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Sunday, 31 May 2009

The Thin White Dude's Reviews - Quantum Of Solace

I'm not sure that this review is going to make much of a difference to most people who bother reading it, seeing as how most of you have probably already seen it. To be perfectly honest, for those who do want to see it, only do so really because it continues the story of Casino Royale, and links it to what must be the finale of the "Daniel Craig" trilogy, seeing as how he has signed on to three Bond movies. And it is true no doubt that the movie is probably better off seen after seeing Casino Royale, being the first Bond film to have some degree of continuity. But in a sense, this film seems to have the problem that quite a few trilogies, including the Lord of The Rings have, in that they merely tie the first to the last, with one event in between, the Lord of The Rings being the battle of Helms Deep. Now, maybe I don't think as highly of this film because it follows Casino Royale, a film I absolutely loved and consider one of the best of all the Bond movies, along with the Dalton films, the Connery ones and The Spy Who Loved Me. But to be perfectly honest, Quantum Of Solace is a genuinely underwhelming and at times boring film. Let's start on the good though, Daniel Craig once again great as Bond, this time playing a suitably cold Bond out for revenge, and regular Judi Dench in her sixth Bond as M is as good as ever. Ever since Craig took over as Bond, Dench's role has definitely been expanded for the better. Also, Olga Kurylenko I think was very good in her role as Camille, creating a flipside to Bond himself and the stereotypical Bond girl. Personally, I think she deserved more screen time to expand the character. Also, the climax of the film in the Atacama Desert was fantastic, what I felt was a genuinely great ending to the film. However, now this is where I start digging, I believe that this is a great third act lambasted into what is a fundamentally flawed film. For example, like I said, the climax is great bringing to mind the great almangation of character and action onscreen with perfect synchronicity. However, the opening act of the film is something which you would not find out of place in the later scenes of Die Hard 4.0. It is utter bombardment of the senses, and not in a good way. It is umbearably poorly edited in these action sequences, with various fast-paced cutaways, and then the camera is shaking about as though it has found its way into the mouth of a dog. Yes, I know, Casino Royale had fight sequences and chases at the beginning of the film, but they were superbly choreographed, realistic and counterbalanced by scenes of dialogue which let you know why Bond was doing all these car chases. It all seemed very rushed. Now, I'm not saying the running time was a bad thing at 106 mins, but they clearly had not put much thought into the structure of the film like Casino. It took four year to make Casino Royale, which ran at 144 mins, a properly deep and structured film, whereas this seems overly rushed at two years and unstructured 106. I mean this is the first act. Within half-an-hour we are given an opening car chase, which leads into intro, then one minute at most of dialogue, leading into extended foot-chase sequence, followed by Bond travel to hotel, only to fight someone. Bond leaves hotel, gets into a motorcycle chase and then, only then, after this are we introduced to the villain of the piece in a two-three minute scene. And following this is a speedboat chase. Now, I know I am not one to tell someone how to make a movie when the extent of my film-making is the edited manipulation of a yoga ball, but you simply cannot believe the producers when they say "Bond has went real" whenever you are given this amount of action sequences within half an hour or even less. After this, it takes about forty minutes to reach another action sequence, and like me, I'm sure you can guess what viechle is involved judging by what has proceeded. I did, around the time after the boat chase, not taking myself or the film seriously, and then I was right. It infuriates me after the masterpiece that was Casino Royale to see something as lacking in clear thought as this. It was pretty obvious that because of the high demand for a Casino Royale sequel, the producers have really rushed this film. As a director, they chose Marc Forster, a critically acclaimed arthouse director of films such as Finding Neverland, who is clearly out of his element here. The same writing team is involved here, but only give us roughly half a good film. Also, it seems that Gemma Arterton's purpose in this film is just to throw in a Goldfinger reference. I know what the film-maker's are trying to acheive with her character, but this simply cannot be done if she is given about thirty seconds onscreen. In conclusion, with regards to Quantum of Solace, despite some great performances and a fantastic climax to the film, this cannot be what the film is remembered by. It should be judged as a whole, and as a whole it is structurally and fundamentally weak, with lacklusture editing, a director out of his element and a film which has too many action sequences in the film in its entireity and not just the opening act. At least in one or two of these scenes, it retained a degree of the realism of Casino Royale, whereas others just go in the direction of Die Hard 4.0 ridiculousness. Word(s) of advice, spend longer developing the film, don't rush making it and for god sake, spread out the action sequences.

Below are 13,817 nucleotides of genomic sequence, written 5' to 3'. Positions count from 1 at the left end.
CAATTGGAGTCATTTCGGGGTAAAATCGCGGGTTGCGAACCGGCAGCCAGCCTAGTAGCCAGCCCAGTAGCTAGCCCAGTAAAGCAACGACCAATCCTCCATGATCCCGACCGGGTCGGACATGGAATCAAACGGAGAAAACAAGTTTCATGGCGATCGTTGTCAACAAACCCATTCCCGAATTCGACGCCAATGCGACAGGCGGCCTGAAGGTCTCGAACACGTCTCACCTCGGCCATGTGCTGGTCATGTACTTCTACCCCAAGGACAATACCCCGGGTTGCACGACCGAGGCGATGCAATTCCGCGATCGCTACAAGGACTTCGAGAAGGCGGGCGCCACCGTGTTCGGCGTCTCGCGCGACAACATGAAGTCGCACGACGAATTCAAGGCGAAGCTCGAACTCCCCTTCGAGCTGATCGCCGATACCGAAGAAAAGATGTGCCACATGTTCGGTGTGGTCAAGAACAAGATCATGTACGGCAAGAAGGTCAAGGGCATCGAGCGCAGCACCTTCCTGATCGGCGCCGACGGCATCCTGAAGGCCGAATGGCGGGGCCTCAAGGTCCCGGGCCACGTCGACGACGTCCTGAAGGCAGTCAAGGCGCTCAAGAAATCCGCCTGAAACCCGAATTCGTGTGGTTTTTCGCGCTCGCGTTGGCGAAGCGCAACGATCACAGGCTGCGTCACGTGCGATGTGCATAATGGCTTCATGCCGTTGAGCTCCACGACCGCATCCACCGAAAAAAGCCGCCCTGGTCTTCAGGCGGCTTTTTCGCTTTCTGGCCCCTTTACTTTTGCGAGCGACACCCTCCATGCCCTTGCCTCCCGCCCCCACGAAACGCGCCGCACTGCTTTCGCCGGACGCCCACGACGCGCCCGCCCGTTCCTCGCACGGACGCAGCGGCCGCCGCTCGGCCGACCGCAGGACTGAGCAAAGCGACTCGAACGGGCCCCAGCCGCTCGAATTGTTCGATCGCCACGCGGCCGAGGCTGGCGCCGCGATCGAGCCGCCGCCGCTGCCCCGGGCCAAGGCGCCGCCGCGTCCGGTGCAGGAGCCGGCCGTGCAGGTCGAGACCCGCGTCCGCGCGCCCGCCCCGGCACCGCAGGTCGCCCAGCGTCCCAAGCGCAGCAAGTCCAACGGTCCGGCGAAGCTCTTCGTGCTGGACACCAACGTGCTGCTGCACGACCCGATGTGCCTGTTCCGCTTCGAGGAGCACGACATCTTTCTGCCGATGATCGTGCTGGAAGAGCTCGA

The Thin White Dude's Prognosis - 4.7/10

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